Food regulators and school administrations are pushing on in the battle against unhealthy food, as a recent study found that most of the healthy meals – fruits and veggies – served in schools end up in the trash, and not into the kids’ mouths.
It turns out that the implementation of the USDA rule that resulted in a whopping 95 percent of schools offering healthier meals might have backfired. Researchers at the University of Vermont recently found that “children consumed fewer [fruits and vegetables] and wasted more,” a report covering the school year following the rule enactment.
Joe Colangelo, head of Consumers’ Research, the consumer advocacy organization handling product testing, told FOX News that in spite of wanting to change the way schoolchildren eat across America with the Healthy, Hunger-Free Kids Act, the government still has trouble influencing the citizens’ eating habits.
A new study conducted by NYU Langone Medical Center in New York and co-authored by Marie Bragg has concluded that regulating children’s fast food meals could be a better way in encouraging them to eat healthier.
Published in the American Journal of Preventive Medicine, the study analyzed fast food purchases that 358 adults made for 422 children. New Jersey and New York City were the sites for the research between 2013 and 2014, and three of the top fast food restaurants were included in the data: McDonald’s, Burger King, and Wendy’s.
It turns out 600 calories is the average of fast food for each child, 200 of whom were just fat. Averaging on 869 mg, the meals’ salt content was also over half of the total daily recommendation set by the American Heart Association.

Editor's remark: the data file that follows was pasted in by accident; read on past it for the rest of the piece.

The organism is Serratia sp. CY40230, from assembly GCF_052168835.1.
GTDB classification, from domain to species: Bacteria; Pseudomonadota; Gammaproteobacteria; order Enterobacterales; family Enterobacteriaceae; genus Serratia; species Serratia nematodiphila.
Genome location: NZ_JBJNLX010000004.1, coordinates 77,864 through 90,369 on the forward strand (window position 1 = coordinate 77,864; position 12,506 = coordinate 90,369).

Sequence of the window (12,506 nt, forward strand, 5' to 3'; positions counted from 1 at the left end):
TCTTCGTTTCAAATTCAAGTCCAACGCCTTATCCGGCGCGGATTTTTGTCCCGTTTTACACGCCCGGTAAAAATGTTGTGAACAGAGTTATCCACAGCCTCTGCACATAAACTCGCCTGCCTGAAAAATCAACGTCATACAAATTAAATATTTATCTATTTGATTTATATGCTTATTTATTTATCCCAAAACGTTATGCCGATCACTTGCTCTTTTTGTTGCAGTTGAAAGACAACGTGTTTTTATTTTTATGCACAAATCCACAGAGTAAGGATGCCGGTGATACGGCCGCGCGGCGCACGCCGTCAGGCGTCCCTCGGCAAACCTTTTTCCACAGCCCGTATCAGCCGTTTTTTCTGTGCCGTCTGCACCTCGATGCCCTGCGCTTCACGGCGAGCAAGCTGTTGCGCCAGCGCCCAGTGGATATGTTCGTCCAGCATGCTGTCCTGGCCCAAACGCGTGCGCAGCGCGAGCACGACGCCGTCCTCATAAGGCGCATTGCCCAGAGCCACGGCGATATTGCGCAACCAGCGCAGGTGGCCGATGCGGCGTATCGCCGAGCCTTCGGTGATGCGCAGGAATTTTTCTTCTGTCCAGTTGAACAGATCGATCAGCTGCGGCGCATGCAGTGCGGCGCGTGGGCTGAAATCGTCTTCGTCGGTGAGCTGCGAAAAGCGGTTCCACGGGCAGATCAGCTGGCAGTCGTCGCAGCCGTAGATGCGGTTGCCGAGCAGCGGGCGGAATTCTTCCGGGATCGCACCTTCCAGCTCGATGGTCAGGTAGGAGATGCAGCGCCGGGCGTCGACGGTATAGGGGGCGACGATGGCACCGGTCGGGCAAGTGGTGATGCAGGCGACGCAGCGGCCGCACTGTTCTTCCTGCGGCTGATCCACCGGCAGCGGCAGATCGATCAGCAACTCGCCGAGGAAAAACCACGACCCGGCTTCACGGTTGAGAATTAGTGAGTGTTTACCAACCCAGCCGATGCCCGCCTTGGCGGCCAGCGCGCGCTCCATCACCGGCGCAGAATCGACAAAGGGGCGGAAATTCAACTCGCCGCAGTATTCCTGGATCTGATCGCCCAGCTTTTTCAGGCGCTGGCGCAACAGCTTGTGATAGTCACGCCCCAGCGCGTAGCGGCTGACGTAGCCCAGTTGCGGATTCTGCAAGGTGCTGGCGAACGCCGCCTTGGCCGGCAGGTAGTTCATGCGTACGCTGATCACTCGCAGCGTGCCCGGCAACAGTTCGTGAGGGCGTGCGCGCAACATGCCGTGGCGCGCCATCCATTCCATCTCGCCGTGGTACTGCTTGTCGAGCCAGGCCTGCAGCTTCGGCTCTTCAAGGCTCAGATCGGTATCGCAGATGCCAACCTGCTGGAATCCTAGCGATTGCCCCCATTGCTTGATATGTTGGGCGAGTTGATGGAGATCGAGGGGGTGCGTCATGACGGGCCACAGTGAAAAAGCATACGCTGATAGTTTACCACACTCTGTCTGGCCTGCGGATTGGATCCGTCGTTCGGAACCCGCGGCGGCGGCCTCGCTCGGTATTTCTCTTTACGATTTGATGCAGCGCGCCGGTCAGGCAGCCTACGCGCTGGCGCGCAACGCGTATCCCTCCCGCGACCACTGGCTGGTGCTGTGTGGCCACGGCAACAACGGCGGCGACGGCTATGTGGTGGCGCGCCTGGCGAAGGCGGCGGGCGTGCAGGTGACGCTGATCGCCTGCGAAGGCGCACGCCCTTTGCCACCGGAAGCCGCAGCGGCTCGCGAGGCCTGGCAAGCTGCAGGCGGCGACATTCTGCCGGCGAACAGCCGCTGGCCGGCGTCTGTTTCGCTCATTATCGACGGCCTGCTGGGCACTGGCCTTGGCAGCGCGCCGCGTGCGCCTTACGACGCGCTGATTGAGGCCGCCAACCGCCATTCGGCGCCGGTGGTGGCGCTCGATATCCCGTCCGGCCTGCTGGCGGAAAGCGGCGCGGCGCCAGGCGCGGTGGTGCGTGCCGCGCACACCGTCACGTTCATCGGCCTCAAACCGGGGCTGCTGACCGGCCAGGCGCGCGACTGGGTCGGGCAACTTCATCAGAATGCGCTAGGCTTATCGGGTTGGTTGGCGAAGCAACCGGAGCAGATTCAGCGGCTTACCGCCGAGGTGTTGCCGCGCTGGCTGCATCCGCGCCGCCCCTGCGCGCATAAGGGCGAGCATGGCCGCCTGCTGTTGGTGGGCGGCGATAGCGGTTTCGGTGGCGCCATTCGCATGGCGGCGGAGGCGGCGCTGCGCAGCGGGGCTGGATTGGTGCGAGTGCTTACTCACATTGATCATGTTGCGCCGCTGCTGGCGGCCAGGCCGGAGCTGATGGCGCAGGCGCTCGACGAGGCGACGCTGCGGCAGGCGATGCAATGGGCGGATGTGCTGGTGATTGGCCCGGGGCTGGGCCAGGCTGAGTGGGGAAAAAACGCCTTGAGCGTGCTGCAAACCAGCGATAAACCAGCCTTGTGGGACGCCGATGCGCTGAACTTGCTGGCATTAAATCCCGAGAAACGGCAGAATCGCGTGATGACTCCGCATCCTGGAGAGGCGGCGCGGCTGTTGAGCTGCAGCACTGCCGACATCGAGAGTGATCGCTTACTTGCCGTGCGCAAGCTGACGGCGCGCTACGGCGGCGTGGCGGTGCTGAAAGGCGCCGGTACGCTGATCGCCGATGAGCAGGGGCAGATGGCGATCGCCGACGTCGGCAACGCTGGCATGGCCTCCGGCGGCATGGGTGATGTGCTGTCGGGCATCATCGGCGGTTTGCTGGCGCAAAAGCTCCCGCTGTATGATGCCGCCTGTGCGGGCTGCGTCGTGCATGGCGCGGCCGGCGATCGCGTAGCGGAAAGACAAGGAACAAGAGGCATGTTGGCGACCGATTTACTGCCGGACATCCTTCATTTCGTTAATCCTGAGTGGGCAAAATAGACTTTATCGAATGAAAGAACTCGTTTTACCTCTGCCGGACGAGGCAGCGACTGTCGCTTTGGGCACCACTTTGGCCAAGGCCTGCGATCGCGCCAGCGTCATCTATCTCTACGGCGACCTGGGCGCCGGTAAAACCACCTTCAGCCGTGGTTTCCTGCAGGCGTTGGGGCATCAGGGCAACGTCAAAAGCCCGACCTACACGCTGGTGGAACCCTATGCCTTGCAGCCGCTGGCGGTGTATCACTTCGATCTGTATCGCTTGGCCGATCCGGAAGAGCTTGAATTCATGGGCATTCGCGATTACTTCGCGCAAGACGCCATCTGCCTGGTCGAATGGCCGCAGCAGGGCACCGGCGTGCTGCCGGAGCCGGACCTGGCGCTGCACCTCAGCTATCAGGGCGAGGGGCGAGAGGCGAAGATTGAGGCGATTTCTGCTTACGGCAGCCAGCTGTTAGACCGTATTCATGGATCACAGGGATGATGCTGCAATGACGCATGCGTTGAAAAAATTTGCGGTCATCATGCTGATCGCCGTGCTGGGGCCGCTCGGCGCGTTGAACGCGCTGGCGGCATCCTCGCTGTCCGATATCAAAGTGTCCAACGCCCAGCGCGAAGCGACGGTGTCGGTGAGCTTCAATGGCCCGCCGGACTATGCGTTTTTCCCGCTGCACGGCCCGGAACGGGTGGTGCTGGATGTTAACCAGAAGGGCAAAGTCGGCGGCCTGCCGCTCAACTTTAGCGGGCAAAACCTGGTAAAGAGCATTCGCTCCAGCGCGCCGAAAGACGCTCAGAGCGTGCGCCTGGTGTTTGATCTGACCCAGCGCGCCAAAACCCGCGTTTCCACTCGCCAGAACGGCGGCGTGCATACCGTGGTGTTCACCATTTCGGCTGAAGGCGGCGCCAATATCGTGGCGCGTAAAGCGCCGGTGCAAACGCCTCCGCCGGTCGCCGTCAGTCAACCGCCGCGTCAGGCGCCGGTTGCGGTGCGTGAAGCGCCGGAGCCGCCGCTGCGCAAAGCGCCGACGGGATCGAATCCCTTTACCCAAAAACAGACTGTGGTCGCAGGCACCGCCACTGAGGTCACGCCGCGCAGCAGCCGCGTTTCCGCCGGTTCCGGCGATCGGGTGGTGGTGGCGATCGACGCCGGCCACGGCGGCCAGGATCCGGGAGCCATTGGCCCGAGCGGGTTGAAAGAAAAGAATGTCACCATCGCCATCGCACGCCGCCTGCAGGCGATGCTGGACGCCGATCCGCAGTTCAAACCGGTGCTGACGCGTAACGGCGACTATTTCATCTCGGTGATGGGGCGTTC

More than just pointing out the flaws in the adults’ food purchasing habits, researchers went further and proposed a new policy to the New York City Council. According to their strategy, any meal that comes with a small toy – children’s menus, usually – must include a healthy serving, be it whole grain, fruit or vegetable.
They also added that children’s meals must not exceed 500 calories and fat and salt restrictions should also be integrated in the planning of the servings. According to the report, 35 percent of the participating children were regular consumers of kids’ meals that included a toy. Researchers also noted that 98 percent of the meals covered in the study currently don’t meet the proposed standards.
Toy giveaways at fast-food chains have been around for a long time, luring children into eating cheeseburgers, sodas, French fries – food that has poor nutritional value. Researchers believe it’s time that new policies will nudge children toward healthier behaviors.
Image Source: Salon